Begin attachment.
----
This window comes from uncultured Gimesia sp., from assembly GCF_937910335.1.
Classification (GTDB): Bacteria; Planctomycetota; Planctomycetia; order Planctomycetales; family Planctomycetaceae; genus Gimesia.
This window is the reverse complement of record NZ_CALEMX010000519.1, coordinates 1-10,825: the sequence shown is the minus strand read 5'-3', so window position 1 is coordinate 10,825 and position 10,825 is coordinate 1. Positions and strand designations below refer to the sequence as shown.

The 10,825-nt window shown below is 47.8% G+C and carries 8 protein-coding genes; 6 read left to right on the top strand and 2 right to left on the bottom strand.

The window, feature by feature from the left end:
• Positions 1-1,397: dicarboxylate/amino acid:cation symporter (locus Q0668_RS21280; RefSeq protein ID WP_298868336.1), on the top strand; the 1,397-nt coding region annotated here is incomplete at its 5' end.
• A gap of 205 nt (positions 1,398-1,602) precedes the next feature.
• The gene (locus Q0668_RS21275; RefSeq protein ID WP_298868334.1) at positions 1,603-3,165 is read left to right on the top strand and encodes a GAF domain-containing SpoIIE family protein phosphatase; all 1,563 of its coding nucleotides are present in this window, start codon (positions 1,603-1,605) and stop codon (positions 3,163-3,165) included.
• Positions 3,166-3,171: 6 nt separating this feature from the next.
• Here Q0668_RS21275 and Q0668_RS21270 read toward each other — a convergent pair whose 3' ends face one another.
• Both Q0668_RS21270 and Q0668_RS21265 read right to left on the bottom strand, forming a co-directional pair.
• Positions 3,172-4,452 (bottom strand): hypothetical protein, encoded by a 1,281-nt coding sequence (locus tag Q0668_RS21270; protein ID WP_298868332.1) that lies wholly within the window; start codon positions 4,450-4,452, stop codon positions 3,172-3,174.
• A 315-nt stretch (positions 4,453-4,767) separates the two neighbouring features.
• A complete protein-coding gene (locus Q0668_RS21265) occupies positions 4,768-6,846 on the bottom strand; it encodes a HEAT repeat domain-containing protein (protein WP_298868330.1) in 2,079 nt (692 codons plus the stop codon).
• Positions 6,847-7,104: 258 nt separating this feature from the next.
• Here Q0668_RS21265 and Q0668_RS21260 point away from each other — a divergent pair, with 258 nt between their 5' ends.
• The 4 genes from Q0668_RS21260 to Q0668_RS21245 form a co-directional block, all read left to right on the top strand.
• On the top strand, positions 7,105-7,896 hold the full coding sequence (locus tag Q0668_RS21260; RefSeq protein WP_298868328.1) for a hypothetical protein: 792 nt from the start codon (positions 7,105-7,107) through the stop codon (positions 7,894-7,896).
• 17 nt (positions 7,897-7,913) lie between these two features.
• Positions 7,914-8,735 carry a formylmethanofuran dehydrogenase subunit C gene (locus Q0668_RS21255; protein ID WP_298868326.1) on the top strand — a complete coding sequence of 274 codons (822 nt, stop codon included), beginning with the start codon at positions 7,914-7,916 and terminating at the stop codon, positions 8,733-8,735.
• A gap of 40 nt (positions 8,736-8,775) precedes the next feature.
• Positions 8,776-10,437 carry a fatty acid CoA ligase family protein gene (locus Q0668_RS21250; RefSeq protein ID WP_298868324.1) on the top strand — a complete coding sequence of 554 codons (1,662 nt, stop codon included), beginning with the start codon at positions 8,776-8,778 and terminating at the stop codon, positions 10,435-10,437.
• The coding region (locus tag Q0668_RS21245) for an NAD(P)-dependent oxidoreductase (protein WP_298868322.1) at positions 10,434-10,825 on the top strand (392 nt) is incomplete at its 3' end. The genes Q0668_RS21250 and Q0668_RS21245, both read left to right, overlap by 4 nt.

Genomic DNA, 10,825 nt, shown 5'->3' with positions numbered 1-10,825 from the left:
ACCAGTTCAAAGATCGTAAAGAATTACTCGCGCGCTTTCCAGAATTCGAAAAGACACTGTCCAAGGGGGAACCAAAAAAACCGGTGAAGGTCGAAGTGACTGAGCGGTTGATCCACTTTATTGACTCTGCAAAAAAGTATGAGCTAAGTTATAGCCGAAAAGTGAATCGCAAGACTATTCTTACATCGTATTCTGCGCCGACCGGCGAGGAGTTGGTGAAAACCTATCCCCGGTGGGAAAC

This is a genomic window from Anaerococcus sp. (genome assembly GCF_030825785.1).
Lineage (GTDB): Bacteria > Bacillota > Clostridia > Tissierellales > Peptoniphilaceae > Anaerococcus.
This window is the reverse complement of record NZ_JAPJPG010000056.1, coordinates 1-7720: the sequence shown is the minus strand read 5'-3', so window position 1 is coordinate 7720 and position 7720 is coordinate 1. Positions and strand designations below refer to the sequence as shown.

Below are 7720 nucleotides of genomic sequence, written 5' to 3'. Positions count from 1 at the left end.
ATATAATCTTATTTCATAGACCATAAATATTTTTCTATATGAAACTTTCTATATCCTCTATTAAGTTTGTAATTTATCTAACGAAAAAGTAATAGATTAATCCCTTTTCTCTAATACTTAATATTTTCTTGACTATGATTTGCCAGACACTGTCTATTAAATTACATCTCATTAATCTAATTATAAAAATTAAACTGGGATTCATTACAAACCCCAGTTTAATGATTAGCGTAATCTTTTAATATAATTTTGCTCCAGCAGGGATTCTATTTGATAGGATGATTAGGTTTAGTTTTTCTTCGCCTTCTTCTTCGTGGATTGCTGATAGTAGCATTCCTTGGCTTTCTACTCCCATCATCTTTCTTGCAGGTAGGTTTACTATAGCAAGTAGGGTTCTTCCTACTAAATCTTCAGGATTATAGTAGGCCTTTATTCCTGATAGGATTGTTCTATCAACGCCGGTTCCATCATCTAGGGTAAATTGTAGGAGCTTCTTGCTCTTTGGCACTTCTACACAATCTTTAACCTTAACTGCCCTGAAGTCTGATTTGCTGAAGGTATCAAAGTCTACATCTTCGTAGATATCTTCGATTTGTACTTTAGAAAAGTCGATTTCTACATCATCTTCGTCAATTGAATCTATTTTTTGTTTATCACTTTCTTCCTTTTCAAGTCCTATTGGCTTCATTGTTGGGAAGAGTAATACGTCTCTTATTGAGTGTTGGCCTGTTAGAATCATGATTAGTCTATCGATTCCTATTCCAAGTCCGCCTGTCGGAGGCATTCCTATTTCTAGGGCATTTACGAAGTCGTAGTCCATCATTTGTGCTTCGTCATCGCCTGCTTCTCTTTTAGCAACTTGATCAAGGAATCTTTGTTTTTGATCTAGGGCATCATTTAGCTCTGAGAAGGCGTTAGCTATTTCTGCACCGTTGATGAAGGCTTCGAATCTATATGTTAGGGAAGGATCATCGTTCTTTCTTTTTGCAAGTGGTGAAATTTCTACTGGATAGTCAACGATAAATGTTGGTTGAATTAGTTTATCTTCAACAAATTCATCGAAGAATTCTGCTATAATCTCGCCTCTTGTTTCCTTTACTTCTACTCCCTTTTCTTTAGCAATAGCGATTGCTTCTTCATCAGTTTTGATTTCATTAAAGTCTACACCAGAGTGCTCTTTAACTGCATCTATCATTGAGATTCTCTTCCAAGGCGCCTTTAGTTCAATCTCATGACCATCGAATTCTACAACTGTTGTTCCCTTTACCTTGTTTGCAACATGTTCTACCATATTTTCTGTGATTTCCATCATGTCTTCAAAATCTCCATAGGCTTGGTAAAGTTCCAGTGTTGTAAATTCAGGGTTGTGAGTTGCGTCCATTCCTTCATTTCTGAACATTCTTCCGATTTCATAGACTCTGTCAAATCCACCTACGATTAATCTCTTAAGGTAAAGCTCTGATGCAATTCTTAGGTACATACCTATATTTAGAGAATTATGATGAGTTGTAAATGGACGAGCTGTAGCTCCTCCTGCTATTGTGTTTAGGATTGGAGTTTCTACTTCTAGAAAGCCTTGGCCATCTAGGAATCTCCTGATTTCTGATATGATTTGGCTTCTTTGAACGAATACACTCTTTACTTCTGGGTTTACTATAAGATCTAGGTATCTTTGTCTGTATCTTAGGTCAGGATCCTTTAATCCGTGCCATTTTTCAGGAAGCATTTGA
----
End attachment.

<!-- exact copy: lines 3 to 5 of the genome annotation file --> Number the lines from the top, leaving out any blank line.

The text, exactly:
This window is the reverse complement of record NZ_CALEMX010000519.1, coordinates 1-10,825: the sequence shown is the minus strand read 5'-3', so window position 1 is coordinate 10,825 and position 10,825 is coordinate 1. Positions and strand designations below refer to the sequence as shown.

The 10,825-nt window shown below is 47.8% G+C and carries 8 protein-coding genes; 6 read left to right on the top strand and 2 right to left on the bottom strand.

The window, feature by feature from the left end: